by Sarah Boxall
Before visiting Barcelona I knew very little about it. However, since spending a week there last year, I have now concluded that it is one of my favourite places to visit. My second visit is already booked for later this year!
My guidebook had given me a rough idea of the places to visit, but it didn’t highlight just how creative and full of history Barcelona is. It didn’t note how Barcelona was once within an independent Catalonia or that most people within Barcelona wanted to be independent from Spain once again. I didn’t know that the most spoken language is Catalan, not Spanish. Nor did I realise how diverse the architecture was between ‘Old’ and ‘New’ Barcelona.
One of the main things I love about Barcelona is the fact that art is everywhere you look. Of course, the most well known of Catalonia’s artists is Gaudi, who designed Sagrada Familia, Park Guell and Casa Batllo to name a few. The quirkiness and sheer impressiveness of the buildings he has created make them a must see for anyone visiting Barcelona. It is definitely worth purchasing your tickets ahead of your visit to save time queuing.
The Gothic Quarter, set in the centre of ‘Old’ Barcelona, is the perfect place to spend a lazy afternoon. Whether you are looking for quaint shops, bustling food markets or a picturesque Cathedral, the Gothic Quarter has it all. Make sure to cover up if you are hoping to go inside the Cathedral – they didn’t take too kindly to under-dressed tourists.
One of the key monuments I wanted to visit whilst in Barcelona was Montjuic Castle and it didn’t disappoint. Set at the top of a hill, it boasts some of the best views of Barcelona. Although my walk up to the castle was entirely unintended (the cable cars are genuinely quite hard to find!) it was definitely a beautiful one, full of interesting things to see.
The Palau de la Musica Catalana, designed by Lluis Domenech I Montaner, is the most unique concert hall I have visited. With a gorgeous stained-glass skylight, detailed mosaic design on stage and sculptures surrounding you, it is the definition of opulence. The guided tour isn’t too expensive and also treats you to a listen of the huge pipe organ that sits above the stage.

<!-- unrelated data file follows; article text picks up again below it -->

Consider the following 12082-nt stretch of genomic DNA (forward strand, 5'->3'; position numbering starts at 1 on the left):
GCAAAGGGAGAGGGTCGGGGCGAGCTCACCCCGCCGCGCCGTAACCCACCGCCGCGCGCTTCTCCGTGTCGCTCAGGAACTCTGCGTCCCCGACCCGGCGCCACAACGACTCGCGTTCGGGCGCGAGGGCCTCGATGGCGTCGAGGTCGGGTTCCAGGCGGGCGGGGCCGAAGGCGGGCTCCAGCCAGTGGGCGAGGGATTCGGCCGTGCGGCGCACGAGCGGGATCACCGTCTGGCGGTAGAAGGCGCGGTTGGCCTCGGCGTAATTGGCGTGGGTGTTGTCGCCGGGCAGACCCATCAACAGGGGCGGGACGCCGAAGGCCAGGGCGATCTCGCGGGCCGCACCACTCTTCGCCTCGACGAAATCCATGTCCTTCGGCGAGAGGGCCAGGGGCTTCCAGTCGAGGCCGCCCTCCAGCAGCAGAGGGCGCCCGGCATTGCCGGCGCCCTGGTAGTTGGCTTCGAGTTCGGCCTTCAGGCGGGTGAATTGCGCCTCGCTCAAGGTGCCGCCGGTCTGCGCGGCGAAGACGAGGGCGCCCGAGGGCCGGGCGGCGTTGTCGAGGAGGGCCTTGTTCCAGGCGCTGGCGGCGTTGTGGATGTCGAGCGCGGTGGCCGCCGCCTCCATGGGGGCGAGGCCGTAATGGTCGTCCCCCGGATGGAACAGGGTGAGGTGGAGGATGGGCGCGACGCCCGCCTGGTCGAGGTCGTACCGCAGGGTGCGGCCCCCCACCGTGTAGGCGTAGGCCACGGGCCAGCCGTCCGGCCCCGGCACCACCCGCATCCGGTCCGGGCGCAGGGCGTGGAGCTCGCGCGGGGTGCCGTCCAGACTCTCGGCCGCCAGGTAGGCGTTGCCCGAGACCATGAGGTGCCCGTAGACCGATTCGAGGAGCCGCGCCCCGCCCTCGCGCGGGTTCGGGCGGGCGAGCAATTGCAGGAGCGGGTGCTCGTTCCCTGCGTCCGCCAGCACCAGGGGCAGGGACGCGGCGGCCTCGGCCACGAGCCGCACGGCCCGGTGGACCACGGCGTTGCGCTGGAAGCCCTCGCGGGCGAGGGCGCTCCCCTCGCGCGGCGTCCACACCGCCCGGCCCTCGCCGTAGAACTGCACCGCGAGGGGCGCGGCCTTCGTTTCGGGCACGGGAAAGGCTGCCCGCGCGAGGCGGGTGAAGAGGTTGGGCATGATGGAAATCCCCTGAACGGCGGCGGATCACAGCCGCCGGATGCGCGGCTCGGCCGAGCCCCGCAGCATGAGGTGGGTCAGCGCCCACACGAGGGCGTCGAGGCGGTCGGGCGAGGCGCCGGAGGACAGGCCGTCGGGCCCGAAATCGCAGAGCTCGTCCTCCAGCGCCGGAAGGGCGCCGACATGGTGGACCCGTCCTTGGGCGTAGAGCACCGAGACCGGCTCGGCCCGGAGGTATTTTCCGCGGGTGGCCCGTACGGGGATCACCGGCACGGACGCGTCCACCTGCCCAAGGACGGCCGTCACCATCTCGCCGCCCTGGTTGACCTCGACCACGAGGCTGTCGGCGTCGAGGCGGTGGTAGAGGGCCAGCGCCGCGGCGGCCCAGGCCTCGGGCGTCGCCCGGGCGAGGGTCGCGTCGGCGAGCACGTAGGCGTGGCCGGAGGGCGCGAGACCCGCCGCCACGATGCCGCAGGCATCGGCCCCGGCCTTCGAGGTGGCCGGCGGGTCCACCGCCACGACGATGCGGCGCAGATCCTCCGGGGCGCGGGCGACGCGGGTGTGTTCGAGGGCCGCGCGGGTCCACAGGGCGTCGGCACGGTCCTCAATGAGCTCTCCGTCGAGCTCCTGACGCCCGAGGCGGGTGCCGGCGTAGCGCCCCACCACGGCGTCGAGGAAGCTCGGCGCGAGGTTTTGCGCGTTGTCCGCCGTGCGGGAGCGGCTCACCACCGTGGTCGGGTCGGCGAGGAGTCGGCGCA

Another experience that you will definitely not regret making the time for is a Flamenco Show. The Tablao Flamenco Cordobes was recommended to us and I can see why. The food (you can choose a package that includes a buffet dinner, all inclusive drinks and the show) was gorgeous and the show is something that I will never forget. The intensity of the dancing draws you in and the time quickly disappears. I have already booked to go again when I visit later this year.
If you wanted to book any excursions then one excursion I would definitely recommend is a trip to Montserrat. With beautiful views over the Pyrenees, a Benedictine Abbey and a market selling locally made cheese and other goodies, it was one of the highlights of my trip.
If you like wine then I would definitely recommend a trip to one of the many vineyards near Barcelona. I took a trip to Oller Dl Mas and thoroughly enjoyed tasting several of their wines, as well as being able to see the wine making process. Cava, a sparking wine, originates from Catalonia and is therefore very cheap in Barcelona – making a treat become very affordable!
Finally, one of the best tips I can give you is to make good use of the reception desk at your hotel! We spent many hours chatting to the receptionists and they were more than happy to suggest places to visit, help us book excursions and give us a history of the country.